Jacqui Lambie was riddled with back pain and fighting for compensation during post-army "hell" when she made a deal with God.
"I never thought about faith or anything ... (but) if He could just give me a second chance at life I would fight like hell for veterans," the Tasmanian senator told the Royal Commission into Defence and Veteran Suicide.
"I could understand what was going on. They weren't getting a fair deal."
Senator Lambie, who has for years pushed for an inquiry into the defence force, on Friday detailed a lengthy battle with the Department of Veterans' Affairs for compensation for mental and physical health issues.
Senator Lambie was medically discharged in 2000 from the Australian Army after 11 years of service following a back injury suffered during infantry training.
"When I went to get out of bed, I could not get out. From there it all just went downhill," she said.
She told the inquiry the department conducted surveillance on her at her northwest Tasmanian home for six weeks, with a camera "coming over the back fence".
Senator Lambie believed they were trying to "set a trap" to avoid paying her benefits.
The Administrative Appeals Tribunal ruled in her favour after a legal battle spanning years.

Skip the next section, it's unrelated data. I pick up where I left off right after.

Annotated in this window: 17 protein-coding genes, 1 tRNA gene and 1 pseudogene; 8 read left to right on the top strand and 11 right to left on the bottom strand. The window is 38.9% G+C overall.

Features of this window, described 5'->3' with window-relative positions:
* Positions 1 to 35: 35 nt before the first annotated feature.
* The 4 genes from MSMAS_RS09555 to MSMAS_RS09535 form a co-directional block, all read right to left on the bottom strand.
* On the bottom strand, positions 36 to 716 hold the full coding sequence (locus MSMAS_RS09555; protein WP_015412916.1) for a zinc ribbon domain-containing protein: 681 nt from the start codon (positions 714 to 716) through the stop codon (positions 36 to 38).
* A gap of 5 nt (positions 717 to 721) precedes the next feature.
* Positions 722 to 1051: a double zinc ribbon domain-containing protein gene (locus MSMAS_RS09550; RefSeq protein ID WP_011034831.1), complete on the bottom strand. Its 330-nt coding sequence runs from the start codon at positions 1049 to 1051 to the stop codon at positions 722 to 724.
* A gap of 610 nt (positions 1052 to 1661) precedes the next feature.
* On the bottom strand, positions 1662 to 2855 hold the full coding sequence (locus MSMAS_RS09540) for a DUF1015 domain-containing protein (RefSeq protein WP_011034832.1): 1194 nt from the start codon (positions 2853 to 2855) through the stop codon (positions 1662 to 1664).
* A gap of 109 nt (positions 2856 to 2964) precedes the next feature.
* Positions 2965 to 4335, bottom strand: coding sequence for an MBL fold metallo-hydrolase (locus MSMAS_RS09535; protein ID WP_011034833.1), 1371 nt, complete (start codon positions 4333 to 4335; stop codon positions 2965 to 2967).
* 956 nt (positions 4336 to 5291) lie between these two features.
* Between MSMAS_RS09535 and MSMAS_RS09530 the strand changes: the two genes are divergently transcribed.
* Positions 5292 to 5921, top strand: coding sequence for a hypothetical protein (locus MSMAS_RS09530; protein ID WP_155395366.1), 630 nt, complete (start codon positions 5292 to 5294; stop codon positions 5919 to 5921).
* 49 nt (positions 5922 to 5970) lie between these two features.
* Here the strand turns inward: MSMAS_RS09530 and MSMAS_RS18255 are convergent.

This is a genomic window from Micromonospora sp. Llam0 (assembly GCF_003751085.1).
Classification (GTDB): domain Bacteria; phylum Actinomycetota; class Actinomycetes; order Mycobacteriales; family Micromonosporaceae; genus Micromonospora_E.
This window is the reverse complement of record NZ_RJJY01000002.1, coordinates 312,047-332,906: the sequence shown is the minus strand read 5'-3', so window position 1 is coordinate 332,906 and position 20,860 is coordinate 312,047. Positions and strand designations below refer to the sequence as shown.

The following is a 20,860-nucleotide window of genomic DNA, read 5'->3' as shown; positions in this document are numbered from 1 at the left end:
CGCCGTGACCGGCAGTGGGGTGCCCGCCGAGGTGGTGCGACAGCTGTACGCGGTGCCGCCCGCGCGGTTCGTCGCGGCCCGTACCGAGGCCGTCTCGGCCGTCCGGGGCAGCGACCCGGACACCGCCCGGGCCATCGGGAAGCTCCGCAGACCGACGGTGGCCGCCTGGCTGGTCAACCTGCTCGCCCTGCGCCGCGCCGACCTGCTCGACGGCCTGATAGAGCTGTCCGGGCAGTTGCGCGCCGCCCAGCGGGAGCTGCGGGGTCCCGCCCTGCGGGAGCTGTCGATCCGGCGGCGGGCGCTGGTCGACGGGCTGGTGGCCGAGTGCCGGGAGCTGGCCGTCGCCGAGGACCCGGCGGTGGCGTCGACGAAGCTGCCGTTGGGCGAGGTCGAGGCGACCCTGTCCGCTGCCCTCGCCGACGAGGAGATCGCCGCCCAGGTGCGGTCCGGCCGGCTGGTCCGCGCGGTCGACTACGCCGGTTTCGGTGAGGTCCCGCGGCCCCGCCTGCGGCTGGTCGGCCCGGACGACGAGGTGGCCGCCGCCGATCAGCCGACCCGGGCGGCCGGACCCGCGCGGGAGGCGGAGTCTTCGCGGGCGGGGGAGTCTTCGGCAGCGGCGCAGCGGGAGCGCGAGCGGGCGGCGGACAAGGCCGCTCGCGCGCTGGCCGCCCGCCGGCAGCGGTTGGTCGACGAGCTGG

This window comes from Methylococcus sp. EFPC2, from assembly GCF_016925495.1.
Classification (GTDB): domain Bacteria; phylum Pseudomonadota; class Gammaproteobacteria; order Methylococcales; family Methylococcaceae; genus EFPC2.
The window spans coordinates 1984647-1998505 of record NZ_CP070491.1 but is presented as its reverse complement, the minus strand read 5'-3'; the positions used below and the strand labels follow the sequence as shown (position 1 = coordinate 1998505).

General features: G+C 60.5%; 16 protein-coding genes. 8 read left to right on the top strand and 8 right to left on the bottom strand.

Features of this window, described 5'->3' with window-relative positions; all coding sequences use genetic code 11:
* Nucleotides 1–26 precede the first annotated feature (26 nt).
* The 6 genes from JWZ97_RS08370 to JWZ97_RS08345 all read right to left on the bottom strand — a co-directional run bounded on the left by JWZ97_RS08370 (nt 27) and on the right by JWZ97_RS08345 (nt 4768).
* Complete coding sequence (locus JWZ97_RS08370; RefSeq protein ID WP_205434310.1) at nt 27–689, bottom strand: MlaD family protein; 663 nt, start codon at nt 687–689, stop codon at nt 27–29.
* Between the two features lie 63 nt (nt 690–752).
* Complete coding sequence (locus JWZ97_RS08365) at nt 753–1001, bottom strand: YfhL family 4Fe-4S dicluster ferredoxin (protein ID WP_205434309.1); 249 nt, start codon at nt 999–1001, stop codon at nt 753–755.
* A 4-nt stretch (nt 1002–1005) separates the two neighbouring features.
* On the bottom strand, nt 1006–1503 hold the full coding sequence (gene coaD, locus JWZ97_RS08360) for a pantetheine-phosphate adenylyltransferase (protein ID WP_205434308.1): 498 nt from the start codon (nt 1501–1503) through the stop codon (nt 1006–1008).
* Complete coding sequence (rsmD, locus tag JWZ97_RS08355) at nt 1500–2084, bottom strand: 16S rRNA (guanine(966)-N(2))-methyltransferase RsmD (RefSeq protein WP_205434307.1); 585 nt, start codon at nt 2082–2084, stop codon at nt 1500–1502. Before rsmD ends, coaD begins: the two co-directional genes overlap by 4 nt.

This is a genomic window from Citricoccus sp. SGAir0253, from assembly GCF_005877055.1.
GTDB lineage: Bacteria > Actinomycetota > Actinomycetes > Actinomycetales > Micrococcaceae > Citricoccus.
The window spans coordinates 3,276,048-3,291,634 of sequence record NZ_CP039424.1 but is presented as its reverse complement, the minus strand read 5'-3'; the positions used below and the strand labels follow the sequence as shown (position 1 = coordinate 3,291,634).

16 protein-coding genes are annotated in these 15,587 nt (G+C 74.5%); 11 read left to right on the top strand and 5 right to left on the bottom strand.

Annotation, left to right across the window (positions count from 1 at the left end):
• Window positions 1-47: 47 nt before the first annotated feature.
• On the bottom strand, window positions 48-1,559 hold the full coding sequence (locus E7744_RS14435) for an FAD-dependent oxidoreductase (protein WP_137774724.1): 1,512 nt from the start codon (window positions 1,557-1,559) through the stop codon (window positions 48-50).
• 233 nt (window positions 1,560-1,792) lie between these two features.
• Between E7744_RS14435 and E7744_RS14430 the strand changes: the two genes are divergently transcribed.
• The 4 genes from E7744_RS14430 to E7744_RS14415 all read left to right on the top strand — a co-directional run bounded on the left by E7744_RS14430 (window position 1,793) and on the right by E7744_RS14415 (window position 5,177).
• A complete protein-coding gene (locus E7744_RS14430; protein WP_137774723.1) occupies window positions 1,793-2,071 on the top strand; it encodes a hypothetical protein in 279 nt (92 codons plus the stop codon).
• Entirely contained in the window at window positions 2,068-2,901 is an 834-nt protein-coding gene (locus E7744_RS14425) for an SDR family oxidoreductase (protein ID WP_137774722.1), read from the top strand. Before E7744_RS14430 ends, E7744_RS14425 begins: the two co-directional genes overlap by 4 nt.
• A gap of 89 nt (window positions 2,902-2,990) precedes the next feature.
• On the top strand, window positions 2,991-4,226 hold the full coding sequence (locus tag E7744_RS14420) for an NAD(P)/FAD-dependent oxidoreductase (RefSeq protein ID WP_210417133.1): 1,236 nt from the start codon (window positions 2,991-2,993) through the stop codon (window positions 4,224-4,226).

The mother-of-two spoke about her suicide attempt in 2009 following a downward spiral involving drinking and painkillers.
"I wrote my sons a letter each. I knew my time was up. There was nothing left of me after that. I had no fight left in me," she said.
Senator Lambie, first elected to parliament in 2013, said she developed an interest in politics because the only way to help veterans was to be "inside the pie".
She called for a royal commission into defence force culture during her maiden Senate speech.
"I want to thank my family for the 10 years of hell they had to go through," she told the inquiry during a tearful opening statement.
"That was very difficult for (my parents), watching their daughter ... being reduced to basically an empty human being.
"To my youngest son ... you had to care for me. I know you are still paying the price for that."
The inquiry, called by former prime minister Scott Morrison in April 2021, will hand down an interim report on Thursday with urgent recommendations.
Senator Lambie said addressing the length of time taken to process veterans' claims for compensation should be a top priority.
"They're taking two years before they even get to a delegate. That needs to be (fixed) immediately," she told reporters outside the hearing.
She urged people to share their stories, describing herself as "one of the lucky ones" who has come out the other side.
"Even if you do not want to do it for yourselves, do it for your mates because there is nothing else if we do not fix it this time," she said.
"I'm asking you to find the courage, whether you are serving or whether you are not, you need to come forward because this is it."
Lifeline 13 11 14
Open Arms 1800 011 046